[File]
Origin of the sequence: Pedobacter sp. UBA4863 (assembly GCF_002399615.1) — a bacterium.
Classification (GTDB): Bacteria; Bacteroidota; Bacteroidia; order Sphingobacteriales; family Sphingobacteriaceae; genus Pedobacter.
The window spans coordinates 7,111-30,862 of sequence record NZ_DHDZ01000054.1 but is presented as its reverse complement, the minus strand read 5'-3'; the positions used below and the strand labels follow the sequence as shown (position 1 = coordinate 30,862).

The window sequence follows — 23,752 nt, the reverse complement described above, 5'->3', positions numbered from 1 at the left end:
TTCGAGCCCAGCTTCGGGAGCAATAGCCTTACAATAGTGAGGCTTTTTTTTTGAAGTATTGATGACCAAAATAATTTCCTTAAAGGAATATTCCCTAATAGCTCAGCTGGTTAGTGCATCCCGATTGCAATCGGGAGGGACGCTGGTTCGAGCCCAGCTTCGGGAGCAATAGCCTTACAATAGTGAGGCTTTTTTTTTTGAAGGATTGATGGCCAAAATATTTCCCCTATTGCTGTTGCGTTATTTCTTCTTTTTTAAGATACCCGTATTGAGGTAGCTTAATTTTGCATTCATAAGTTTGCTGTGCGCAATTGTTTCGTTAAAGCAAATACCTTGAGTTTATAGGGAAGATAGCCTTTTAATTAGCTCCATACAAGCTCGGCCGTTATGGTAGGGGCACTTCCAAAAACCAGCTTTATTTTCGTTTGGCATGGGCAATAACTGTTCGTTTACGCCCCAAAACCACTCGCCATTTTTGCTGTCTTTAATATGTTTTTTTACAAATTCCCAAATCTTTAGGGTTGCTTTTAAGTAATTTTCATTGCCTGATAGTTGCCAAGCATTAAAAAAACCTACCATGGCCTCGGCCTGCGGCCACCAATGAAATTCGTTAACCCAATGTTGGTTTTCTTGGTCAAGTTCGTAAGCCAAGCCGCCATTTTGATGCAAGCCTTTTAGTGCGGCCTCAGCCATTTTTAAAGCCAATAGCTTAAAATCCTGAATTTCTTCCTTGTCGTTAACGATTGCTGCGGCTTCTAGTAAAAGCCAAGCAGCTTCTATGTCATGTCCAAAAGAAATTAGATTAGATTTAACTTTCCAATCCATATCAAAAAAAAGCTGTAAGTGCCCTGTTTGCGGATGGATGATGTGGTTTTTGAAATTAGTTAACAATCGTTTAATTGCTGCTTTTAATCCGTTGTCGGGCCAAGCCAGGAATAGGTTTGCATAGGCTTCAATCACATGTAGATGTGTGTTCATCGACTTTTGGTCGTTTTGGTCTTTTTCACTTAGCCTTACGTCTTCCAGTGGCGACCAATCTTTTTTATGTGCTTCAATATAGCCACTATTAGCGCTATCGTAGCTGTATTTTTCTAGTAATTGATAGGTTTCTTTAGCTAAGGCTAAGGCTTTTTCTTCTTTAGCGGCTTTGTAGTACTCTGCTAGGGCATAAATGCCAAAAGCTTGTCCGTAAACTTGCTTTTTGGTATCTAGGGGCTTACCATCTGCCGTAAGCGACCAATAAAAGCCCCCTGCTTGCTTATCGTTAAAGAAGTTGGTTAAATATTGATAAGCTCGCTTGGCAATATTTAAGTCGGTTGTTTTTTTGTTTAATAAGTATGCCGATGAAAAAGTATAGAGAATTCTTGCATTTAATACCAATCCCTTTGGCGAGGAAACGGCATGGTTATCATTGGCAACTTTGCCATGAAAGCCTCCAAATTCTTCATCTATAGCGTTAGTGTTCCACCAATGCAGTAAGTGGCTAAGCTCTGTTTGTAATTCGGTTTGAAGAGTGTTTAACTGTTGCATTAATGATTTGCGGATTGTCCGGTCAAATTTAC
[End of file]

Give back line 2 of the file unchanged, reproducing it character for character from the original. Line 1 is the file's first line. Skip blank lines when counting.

Classification (GTDB): Bacteria; Bacteroidota; Bacteroidia; order Sphingobacteriales; family Sphingobacteriaceae; genus Pedobacter.